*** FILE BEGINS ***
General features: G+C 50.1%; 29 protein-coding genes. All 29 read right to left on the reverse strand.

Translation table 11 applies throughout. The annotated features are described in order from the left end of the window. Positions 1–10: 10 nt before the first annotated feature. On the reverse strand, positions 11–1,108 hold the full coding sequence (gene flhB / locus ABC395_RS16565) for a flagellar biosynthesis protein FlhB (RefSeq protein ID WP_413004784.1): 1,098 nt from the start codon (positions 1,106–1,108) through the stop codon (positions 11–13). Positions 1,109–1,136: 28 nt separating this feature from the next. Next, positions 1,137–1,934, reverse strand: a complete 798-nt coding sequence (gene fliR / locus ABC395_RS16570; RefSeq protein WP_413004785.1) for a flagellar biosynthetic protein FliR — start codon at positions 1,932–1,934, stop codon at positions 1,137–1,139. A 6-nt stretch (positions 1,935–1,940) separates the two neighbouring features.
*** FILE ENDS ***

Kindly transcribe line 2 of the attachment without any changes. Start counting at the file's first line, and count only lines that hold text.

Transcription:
Translation table 11 applies throughout. The annotated features are described in order from the left end of the window. Positions 1–10: 10 nt before the first annotated feature. On the reverse strand, positions 11–1,108 hold the full coding sequence (gene flhB / locus ABC395_RS16565) for a flagellar biosynthesis protein FlhB (RefSeq protein ID WP_413004784.1): 1,098 nt from the start codon (positions 1,106–1,108) through the stop codon (positions 11–13). Positions 1,109–1,136: 28 nt separating this feature from the next. Next, positions 1,137–1,934, reverse strand: a complete 798-nt coding sequence (gene fliR / locus ABC395_RS16570; RefSeq protein WP_413004785.1) for a flagellar biosynthetic protein FliR — start codon at positions 1,932–1,934, stop codon at positions 1,137–1,139. A 6-nt stretch (positions 1,935–1,940) separates the two neighbouring features.